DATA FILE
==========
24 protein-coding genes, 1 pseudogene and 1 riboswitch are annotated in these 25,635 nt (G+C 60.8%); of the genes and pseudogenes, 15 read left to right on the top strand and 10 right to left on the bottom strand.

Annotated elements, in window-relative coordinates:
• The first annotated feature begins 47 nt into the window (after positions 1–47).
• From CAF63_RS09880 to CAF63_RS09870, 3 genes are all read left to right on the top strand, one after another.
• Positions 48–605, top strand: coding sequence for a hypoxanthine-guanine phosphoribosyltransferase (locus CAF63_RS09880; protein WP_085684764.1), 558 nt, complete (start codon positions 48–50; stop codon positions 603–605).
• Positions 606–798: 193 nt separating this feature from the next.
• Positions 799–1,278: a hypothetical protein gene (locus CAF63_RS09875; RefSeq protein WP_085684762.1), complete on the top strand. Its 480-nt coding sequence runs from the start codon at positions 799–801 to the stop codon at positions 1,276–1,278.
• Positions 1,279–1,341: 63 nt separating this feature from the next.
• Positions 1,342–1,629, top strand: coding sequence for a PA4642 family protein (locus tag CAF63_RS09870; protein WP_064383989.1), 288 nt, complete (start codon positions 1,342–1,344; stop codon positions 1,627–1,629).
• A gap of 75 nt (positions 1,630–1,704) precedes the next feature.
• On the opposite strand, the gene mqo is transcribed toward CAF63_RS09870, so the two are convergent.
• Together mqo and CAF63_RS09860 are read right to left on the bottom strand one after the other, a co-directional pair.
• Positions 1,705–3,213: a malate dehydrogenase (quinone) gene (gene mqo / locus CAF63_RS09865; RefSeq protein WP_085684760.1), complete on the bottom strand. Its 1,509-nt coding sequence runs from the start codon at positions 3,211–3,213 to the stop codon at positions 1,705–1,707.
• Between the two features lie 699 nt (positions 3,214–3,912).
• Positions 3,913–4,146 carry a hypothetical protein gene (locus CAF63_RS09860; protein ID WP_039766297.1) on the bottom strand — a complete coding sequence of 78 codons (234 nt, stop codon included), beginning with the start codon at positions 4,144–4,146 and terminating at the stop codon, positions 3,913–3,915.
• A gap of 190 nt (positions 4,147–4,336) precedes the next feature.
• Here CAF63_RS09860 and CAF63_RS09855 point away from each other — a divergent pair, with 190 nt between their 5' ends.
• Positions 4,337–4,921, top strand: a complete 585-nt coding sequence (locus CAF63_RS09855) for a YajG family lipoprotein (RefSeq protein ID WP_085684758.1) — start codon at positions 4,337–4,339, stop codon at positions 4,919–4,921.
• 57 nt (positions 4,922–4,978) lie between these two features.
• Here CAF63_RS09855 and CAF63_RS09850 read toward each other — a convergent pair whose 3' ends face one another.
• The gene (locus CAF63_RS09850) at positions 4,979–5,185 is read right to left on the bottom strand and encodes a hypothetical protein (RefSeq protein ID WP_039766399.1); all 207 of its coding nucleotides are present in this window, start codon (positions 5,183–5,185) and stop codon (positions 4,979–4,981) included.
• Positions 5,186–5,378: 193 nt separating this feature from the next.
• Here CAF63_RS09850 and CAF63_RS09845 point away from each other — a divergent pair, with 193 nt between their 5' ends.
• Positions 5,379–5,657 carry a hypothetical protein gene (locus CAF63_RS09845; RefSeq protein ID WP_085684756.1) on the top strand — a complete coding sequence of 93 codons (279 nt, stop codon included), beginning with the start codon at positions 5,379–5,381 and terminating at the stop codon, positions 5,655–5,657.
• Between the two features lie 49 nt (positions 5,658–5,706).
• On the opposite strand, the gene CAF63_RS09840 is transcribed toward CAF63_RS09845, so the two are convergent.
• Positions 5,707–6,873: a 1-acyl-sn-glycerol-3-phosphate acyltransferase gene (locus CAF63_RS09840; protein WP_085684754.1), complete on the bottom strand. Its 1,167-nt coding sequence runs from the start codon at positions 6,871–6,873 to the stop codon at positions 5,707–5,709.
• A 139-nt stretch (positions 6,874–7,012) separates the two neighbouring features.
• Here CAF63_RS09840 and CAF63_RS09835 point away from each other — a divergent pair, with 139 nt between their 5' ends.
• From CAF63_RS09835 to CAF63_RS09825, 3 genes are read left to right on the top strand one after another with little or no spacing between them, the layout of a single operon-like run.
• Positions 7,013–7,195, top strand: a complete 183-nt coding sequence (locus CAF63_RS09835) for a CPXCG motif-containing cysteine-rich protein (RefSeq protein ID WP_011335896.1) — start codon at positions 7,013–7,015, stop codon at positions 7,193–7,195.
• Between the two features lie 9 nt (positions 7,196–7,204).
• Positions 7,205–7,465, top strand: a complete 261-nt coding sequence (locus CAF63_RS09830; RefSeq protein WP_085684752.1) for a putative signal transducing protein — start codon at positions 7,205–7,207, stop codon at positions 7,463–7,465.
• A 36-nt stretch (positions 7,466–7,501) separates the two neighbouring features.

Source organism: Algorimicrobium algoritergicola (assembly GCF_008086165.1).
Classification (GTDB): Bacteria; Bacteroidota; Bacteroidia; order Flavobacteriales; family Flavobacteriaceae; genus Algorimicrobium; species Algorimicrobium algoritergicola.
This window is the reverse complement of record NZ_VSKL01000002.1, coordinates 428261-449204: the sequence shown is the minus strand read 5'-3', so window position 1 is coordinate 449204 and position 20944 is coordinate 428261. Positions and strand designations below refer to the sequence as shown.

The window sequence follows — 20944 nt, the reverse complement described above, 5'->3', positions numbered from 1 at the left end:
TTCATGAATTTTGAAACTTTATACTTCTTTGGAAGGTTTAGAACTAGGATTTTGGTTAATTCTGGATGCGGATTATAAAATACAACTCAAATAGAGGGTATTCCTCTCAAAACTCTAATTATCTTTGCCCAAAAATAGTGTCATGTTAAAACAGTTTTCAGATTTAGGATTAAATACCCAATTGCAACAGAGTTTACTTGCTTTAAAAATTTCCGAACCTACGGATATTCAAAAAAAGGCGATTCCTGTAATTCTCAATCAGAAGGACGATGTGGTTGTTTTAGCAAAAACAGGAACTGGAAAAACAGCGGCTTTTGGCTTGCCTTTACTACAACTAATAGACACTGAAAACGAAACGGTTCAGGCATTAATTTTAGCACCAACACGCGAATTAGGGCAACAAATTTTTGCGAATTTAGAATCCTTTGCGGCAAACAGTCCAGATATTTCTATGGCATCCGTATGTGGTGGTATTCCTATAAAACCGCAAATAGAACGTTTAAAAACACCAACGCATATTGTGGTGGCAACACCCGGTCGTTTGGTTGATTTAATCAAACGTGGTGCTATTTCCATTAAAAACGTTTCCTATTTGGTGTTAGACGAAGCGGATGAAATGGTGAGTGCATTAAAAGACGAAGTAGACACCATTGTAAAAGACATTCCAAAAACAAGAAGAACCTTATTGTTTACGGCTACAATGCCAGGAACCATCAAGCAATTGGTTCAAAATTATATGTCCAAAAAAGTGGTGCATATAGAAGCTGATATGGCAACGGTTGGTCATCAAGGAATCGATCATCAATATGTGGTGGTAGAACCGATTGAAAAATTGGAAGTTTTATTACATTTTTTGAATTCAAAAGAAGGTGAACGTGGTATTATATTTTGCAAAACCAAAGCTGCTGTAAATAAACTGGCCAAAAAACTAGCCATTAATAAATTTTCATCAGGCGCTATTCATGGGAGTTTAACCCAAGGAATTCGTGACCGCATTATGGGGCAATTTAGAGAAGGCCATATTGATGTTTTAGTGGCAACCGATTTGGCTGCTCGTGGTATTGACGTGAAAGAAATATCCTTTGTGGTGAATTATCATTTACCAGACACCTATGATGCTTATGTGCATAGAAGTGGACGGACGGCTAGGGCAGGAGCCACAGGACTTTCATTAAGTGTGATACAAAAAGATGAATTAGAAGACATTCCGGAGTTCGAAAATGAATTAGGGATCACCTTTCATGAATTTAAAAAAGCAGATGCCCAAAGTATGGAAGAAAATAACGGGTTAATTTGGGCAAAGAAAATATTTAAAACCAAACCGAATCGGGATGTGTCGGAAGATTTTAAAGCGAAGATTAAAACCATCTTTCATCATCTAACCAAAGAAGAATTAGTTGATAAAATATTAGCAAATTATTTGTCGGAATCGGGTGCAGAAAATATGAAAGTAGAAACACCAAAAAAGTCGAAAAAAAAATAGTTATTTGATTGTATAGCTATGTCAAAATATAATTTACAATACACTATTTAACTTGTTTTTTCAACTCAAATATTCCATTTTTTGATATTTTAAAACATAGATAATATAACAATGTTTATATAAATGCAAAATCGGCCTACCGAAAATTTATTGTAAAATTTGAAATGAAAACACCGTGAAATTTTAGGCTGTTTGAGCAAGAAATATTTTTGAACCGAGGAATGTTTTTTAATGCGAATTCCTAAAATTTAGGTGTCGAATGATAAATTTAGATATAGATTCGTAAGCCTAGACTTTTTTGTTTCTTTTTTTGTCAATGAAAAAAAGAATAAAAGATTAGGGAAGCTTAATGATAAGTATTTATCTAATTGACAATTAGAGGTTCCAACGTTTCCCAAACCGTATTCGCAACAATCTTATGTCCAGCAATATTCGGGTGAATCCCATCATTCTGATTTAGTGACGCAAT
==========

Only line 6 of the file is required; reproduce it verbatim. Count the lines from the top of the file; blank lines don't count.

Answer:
• Positions 606–798: 193 nt separating this feature from the next.